The connection we have with our homes has fundamentally shifted since the close of the last decade. Why? They’re no longer just our residences anymore – they’ve become the workplace, the gym, the classroom, the restaurant and so much more since the outbreak of the COVID-19 pandemic. Our team became curious to understand how this evolution in use will impact residential design in the short and long term, wondering what a ‘full-service’ home of the future will look like. We turned to industry visionaries Peter van Assche, founder of Bureau SLA, GG-loop founder Giacomo Garziano and Cutwork founders Kelsea Crawford and Antonin Yuji Maeno – all from Frame Awards-winning practices – to share their thoughts and insight on the subject.
‘There are conditions that we are experiencing now that have become standard,’ Garziano started off by saying. ‘We as architects, we have strict rules, standards and norms to follow, and if we followed these standards strictly what we would get is a space that is most probably functional, but without quantitative benefits. Before the pandemic, he had already begun researching ‘a paradigm that we could follow in order to design healthy environments that are not only functionally correct, but also nice to live in’. That mission – especially as he is now analyzing what we can learn from the pandemic’s intersection with the climate crisis – has become even more imperative.
For Yuji Maeno, pre-pandemic residential design in urban environments was largely about the idea of the ‘city as an extension of a living room’. Looking at his own city, Paris, he said, ‘that’s what we miss right now’, mentioning the inability to gather on terraces, arguably the capital’s primary social spaces. Crawford said, ‘[The quarantine] showed the limitations of our personal space, when we’re so used to being able to go out into the city to fulfil our need to socialize, to work, to eat and to have entertainment…and then when suddenly we’re forced to do it all within our houses, we have a very different relationship with the city.’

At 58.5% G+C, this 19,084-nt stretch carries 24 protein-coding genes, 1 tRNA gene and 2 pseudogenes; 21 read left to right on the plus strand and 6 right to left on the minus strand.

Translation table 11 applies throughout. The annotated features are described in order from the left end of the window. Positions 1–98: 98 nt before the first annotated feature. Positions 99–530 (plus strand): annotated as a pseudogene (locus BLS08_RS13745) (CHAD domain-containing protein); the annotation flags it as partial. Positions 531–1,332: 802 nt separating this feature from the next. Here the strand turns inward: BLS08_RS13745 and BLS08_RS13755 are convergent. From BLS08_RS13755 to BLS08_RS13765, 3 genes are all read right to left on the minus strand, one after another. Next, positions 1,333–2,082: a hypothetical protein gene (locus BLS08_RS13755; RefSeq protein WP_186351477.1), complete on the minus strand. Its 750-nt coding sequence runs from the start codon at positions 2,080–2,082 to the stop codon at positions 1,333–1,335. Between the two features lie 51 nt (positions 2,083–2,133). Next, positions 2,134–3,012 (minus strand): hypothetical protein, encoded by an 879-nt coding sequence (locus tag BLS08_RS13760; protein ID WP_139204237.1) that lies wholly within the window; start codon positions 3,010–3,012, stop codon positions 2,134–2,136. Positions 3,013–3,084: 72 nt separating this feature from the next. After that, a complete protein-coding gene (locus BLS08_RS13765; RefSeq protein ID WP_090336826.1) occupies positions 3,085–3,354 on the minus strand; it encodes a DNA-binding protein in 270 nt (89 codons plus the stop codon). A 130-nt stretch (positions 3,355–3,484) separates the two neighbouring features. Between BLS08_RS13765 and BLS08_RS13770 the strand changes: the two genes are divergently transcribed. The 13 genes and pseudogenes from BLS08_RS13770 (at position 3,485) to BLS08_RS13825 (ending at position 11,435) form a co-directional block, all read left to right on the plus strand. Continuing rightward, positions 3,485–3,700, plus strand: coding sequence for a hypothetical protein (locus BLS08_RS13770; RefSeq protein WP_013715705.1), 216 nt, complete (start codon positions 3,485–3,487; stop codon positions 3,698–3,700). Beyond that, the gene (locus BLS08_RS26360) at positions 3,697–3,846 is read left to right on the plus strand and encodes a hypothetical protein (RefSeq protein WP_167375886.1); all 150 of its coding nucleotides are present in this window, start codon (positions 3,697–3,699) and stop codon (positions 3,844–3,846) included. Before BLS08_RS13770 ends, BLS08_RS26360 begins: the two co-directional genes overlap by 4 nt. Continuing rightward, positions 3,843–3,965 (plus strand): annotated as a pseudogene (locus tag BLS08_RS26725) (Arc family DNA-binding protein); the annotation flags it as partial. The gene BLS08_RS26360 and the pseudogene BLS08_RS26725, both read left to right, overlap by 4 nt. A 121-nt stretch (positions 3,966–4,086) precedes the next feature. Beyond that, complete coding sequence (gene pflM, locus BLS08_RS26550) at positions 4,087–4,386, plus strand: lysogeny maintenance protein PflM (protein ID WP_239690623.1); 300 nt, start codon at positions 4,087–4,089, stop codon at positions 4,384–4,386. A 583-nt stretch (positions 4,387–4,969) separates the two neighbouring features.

Van Assche, who sees the quarantine as having unlocked inventiveness and creativity within people, followed by sharing an image of Christo and Jeanne-Claude’s 1970 installation, Valley Curtain. ‘Now, in the lockdown period, we are all thinking about how to make separations, how to make divisions, how to make distance,’ said van Assche. ‘This stands for me as a metaphor for the [time] we are in…it shows how beautiful separations can be.’ Citing the human-focused elements of Christo and Jeanne-Claude’s work, he explained the project illustrates how ‘we should never lose [sight of] or forget the social issues and dimensions that make our lives as designers and architects worth living for’.
We have to look at nature to build up a new value system based on a respect towards our planet and our environment
Cutwork believes that the rising prominence of people working from home will transform residential design, making hybrid spaces more relevant. ‘People will want a more intentional home office set-up,’ Crawford said. Flexible, ‘elastic’ interiors and objects a recurrent theme in their work, they are currently looking at how to create a kit of furniture that is adaptive to people’s new multi-functional needs in the home. Referencing a previous #FrameLive talk on post-pandemic workspace design, she continued: ‘The office is coming in to the home but it won’t look like the office as we know it now. It needs to be refined, to have a different flavour to really meet how we use it today.’ Yuji Maeno responded, saying there’s ‘a lot of gain for design’ as society rethinks everyday rituals and gestures in the pandemic era. ‘That’s how design emerged, no? When there are new behaviours – new rituals – you need new objects.’ ‘There are usages that we can’t even imagine right now,’ replied Crawford, ‘as designers, it’s really important to leave space for this to express itself.’